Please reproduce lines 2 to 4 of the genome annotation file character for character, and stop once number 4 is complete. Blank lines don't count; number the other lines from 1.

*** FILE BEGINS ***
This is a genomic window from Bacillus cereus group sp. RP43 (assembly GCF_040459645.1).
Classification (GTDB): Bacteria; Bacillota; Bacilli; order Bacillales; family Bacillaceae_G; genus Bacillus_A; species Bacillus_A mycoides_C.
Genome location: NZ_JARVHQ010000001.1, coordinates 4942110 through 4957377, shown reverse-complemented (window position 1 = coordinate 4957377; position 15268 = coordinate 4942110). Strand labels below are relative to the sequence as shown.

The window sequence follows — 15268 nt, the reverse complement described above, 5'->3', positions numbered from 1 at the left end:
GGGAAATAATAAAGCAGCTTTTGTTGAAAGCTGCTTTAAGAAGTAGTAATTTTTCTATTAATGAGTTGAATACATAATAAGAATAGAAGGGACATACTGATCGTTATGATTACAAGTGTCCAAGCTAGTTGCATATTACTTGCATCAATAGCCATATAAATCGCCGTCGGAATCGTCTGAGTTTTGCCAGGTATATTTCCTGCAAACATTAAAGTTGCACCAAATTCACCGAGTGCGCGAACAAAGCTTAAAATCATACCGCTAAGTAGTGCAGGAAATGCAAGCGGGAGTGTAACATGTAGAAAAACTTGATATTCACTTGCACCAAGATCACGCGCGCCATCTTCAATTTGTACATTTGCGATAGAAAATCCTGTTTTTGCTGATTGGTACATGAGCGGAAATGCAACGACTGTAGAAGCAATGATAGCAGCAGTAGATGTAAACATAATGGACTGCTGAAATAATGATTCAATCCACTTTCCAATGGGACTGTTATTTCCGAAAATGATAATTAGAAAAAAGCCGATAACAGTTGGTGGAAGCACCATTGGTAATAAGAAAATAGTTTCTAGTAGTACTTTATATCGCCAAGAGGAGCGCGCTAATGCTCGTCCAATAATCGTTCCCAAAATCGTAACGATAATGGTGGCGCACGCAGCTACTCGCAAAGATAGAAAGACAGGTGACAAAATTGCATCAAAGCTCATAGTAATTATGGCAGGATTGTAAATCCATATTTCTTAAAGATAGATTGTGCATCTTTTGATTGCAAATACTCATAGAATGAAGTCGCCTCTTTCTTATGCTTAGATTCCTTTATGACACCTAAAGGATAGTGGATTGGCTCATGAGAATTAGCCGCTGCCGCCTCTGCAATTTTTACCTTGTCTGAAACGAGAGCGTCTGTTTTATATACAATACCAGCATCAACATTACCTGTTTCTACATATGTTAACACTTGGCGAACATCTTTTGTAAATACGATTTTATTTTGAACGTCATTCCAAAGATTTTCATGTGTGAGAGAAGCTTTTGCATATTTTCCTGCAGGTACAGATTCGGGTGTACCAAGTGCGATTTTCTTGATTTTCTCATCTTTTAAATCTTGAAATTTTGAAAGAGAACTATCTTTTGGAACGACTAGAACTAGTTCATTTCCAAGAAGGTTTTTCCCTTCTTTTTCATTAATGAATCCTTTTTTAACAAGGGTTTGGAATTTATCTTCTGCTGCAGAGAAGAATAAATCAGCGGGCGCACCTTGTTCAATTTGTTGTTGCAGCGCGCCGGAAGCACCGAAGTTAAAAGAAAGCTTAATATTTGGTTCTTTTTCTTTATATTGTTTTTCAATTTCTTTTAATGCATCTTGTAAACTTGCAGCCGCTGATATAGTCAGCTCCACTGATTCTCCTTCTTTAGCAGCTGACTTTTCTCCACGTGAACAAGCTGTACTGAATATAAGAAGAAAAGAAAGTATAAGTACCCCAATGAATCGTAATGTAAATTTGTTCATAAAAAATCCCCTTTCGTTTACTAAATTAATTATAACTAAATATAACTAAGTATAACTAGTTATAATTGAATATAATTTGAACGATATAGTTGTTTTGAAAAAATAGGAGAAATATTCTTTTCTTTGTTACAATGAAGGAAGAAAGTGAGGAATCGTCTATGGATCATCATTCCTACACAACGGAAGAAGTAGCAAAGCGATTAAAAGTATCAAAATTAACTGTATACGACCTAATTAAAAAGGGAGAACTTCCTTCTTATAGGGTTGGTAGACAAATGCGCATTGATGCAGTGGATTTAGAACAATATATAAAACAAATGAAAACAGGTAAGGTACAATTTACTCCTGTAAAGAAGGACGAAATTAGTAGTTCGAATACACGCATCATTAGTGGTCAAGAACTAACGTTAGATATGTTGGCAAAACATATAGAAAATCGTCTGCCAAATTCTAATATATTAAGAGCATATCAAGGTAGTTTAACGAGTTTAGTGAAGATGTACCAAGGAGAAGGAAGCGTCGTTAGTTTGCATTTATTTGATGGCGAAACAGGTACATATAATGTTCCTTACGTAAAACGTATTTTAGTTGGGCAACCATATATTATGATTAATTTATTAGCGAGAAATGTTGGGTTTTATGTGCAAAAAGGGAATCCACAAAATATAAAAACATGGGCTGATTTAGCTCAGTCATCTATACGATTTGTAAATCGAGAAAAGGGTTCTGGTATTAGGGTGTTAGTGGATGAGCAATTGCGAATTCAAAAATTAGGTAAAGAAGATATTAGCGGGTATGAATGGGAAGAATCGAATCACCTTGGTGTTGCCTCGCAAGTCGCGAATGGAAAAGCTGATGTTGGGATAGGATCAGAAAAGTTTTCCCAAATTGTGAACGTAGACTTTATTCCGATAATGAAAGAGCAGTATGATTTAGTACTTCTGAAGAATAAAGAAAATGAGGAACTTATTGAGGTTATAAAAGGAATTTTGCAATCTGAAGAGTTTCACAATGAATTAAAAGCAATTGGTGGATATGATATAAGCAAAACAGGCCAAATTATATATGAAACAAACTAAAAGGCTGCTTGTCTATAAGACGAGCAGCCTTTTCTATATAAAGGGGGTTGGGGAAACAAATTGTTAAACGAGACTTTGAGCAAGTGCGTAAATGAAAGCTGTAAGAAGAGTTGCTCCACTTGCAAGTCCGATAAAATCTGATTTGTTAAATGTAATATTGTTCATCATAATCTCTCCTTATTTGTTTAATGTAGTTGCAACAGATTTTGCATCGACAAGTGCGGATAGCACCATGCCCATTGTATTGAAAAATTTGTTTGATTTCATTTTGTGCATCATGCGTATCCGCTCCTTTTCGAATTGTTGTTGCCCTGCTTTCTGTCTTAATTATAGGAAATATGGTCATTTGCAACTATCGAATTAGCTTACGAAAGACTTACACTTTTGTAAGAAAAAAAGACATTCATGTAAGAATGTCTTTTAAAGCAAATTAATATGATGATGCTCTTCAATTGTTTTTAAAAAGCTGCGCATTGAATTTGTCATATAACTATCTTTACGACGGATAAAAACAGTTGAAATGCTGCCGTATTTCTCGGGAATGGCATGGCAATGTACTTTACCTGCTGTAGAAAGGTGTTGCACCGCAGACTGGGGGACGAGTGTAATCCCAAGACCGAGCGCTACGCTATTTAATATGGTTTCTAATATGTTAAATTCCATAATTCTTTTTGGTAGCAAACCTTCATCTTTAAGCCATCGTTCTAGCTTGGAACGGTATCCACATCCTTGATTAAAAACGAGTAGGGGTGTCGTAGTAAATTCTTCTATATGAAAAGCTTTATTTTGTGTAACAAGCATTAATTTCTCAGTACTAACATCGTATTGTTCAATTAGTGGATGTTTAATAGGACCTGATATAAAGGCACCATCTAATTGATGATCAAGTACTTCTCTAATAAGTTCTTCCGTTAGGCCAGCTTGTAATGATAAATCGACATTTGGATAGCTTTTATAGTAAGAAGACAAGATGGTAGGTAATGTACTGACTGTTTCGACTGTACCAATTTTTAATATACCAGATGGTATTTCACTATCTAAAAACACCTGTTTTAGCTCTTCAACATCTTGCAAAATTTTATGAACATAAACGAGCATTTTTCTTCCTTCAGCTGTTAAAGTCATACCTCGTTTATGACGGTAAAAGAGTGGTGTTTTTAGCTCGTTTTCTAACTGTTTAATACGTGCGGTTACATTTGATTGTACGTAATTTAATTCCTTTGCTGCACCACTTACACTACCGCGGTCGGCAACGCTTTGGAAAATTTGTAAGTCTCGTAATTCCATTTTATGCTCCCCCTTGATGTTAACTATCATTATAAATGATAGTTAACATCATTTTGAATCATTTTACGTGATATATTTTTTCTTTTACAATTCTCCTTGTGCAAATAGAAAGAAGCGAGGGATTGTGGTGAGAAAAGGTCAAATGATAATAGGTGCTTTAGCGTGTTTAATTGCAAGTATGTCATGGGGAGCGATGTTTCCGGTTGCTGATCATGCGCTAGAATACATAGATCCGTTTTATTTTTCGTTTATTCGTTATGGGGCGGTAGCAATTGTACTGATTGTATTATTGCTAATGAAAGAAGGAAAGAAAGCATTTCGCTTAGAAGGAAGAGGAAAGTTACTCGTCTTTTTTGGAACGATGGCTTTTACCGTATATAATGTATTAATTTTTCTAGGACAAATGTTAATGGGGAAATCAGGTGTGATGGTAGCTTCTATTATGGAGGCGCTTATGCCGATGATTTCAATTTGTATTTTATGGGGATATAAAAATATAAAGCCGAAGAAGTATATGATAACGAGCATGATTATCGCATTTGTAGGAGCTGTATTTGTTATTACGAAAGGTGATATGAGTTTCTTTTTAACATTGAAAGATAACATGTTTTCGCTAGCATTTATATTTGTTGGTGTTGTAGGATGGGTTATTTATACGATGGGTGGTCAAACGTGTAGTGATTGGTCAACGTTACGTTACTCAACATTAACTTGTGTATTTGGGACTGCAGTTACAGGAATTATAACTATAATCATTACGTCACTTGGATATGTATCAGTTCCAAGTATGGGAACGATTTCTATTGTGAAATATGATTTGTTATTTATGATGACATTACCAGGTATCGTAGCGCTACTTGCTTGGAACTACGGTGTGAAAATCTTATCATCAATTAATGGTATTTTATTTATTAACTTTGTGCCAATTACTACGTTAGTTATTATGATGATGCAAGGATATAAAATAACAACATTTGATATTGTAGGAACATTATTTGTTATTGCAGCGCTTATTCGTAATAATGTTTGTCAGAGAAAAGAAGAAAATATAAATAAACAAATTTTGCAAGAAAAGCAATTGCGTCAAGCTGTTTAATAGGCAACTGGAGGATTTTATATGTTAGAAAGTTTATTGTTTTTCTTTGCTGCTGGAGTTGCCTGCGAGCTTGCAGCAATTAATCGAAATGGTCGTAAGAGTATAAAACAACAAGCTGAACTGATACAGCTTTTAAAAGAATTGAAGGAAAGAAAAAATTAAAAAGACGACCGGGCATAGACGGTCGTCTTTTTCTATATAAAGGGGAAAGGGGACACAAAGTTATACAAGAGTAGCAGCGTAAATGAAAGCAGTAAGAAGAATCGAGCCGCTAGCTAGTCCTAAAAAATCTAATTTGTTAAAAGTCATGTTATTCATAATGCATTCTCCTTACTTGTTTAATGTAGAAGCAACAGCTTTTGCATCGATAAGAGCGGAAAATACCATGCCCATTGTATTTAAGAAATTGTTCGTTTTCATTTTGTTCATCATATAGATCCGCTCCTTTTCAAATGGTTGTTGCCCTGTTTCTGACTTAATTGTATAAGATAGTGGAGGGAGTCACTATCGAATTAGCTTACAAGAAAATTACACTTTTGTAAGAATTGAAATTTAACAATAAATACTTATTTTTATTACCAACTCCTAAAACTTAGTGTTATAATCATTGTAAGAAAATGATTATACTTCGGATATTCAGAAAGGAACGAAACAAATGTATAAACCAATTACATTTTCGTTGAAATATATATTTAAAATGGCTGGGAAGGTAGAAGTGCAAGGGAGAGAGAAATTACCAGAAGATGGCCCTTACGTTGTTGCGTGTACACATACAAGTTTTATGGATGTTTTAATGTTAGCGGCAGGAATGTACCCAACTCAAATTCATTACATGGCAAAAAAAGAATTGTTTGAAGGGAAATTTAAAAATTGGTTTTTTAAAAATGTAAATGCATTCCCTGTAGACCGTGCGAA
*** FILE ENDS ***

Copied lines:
Classification (GTDB): Bacteria; Bacillota; Bacilli; order Bacillales; family Bacillaceae_G; genus Bacillus_A; species Bacillus_A mycoides_C.
Genome location: NZ_JARVHQ010000001.1, coordinates 4942110 through 4957377, shown reverse-complemented (window position 1 = coordinate 4957377; position 15268 = coordinate 4942110). Strand labels below are relative to the sequence as shown.

The window sequence follows — 15268 nt, the reverse complement described above, 5'->3', positions numbered from 1 at the left end: